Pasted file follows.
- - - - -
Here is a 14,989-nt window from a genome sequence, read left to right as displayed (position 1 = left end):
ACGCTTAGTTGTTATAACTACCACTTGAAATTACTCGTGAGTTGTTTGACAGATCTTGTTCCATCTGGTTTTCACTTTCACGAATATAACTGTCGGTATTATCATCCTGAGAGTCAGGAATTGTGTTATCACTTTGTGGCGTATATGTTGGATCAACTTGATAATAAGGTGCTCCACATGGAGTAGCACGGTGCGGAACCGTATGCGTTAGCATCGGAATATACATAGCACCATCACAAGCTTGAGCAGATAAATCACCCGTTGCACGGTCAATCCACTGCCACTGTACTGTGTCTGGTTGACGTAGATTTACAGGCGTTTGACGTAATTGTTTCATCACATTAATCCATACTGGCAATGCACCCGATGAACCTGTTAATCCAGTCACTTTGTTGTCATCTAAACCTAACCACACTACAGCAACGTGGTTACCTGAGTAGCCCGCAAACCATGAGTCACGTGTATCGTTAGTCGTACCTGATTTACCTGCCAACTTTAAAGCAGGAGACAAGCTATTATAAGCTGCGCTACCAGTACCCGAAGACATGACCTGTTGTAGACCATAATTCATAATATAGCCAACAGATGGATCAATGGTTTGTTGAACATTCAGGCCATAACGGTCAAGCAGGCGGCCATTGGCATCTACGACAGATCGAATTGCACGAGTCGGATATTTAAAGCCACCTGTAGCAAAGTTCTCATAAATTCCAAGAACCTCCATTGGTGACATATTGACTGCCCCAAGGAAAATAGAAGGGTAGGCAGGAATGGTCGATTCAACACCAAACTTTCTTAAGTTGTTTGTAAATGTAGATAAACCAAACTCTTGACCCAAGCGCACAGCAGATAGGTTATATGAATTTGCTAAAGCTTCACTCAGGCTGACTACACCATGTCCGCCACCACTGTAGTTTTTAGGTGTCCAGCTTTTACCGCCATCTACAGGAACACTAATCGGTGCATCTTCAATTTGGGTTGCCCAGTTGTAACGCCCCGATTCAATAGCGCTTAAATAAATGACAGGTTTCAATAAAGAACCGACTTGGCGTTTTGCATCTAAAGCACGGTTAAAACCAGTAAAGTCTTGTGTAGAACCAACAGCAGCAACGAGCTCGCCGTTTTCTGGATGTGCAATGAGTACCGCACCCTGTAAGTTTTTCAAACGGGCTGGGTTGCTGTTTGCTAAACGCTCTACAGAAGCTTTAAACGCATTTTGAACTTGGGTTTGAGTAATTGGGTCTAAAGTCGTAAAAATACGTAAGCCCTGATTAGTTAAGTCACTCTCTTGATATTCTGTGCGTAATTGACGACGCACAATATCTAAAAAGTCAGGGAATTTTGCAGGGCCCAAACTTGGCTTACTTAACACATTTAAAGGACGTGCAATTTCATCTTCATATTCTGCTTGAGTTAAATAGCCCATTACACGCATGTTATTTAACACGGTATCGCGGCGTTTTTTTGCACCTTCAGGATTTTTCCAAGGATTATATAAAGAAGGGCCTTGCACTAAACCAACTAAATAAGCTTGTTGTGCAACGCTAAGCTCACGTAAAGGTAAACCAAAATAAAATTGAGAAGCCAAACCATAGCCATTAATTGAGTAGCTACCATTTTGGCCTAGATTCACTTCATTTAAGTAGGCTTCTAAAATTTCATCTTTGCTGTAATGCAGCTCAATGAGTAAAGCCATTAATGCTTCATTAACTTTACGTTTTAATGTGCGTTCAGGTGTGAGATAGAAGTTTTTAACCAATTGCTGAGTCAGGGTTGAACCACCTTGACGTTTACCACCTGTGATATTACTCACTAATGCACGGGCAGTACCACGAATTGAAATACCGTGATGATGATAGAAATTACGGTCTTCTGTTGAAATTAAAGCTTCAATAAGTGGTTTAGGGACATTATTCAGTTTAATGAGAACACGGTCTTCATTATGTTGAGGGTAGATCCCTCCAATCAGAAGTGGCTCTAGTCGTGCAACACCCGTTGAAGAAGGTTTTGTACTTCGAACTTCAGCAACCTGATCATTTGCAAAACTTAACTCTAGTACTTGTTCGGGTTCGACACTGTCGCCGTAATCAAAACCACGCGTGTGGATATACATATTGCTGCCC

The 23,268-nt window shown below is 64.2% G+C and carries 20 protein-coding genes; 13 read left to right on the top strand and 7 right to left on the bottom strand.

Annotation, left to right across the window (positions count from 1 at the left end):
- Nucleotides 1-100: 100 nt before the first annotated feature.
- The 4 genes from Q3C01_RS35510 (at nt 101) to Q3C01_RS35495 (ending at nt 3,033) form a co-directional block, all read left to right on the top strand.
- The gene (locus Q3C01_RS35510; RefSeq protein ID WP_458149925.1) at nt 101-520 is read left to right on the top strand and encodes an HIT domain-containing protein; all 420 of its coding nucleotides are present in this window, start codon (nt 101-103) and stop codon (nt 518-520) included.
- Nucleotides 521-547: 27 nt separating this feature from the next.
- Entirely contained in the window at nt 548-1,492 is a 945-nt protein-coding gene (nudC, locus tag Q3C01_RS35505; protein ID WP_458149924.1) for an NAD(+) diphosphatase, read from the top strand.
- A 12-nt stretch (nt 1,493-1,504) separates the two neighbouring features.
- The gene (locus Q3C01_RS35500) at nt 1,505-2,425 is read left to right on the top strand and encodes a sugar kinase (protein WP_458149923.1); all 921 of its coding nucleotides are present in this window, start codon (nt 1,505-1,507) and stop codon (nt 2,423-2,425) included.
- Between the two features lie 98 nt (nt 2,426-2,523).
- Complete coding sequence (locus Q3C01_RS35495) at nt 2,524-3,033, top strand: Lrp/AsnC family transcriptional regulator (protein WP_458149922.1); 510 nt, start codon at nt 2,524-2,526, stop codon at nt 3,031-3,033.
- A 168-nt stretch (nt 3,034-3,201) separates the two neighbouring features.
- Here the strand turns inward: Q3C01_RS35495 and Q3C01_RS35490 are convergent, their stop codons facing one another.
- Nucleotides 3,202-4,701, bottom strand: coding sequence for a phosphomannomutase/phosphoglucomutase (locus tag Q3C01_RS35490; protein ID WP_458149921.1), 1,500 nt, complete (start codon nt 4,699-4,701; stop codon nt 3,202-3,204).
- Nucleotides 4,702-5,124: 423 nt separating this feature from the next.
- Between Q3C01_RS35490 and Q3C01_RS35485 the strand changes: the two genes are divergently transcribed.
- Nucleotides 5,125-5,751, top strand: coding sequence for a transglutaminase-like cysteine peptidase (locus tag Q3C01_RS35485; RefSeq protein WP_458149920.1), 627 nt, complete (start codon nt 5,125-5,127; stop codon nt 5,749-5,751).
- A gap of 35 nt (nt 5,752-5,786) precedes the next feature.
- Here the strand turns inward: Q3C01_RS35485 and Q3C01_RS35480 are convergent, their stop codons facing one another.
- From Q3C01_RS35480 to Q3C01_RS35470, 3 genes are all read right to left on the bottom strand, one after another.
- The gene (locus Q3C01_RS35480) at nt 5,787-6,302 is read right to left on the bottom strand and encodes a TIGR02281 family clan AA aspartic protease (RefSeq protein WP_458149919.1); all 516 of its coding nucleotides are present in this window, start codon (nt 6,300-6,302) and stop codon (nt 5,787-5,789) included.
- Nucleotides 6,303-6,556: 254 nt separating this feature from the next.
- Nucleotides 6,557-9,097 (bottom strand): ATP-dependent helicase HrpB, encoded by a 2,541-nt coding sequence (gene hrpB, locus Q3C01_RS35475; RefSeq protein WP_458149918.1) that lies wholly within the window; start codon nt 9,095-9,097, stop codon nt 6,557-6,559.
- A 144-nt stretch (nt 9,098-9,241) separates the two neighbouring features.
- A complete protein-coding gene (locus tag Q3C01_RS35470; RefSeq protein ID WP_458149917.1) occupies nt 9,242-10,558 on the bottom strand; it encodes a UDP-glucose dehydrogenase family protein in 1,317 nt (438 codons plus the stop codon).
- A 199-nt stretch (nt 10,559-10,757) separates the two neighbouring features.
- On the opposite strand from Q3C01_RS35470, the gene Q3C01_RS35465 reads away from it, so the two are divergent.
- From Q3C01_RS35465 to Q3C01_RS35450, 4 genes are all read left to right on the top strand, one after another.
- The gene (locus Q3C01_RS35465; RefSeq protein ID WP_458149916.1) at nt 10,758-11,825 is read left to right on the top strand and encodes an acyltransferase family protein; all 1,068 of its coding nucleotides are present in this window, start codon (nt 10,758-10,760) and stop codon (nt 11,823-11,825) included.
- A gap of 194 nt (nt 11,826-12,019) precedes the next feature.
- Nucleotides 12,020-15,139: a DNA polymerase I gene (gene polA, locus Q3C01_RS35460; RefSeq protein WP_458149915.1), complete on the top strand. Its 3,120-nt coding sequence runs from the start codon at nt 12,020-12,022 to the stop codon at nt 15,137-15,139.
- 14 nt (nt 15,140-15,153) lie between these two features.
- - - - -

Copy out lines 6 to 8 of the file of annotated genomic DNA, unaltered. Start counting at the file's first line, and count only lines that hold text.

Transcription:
- The 4 genes from Q3C01_RS35510 (at nt 101) to Q3C01_RS35495 (ending at nt 3,033) form a co-directional block, all read left to right on the top strand.
- The gene (locus Q3C01_RS35510; RefSeq protein ID WP_458149925.1) at nt 101-520 is read left to right on the top strand and encodes an HIT domain-containing protein; all 420 of its coding nucleotides are present in this window, start codon (nt 101-103) and stop codon (nt 518-520) included.
- Nucleotides 521-547: 27 nt separating this feature from the next.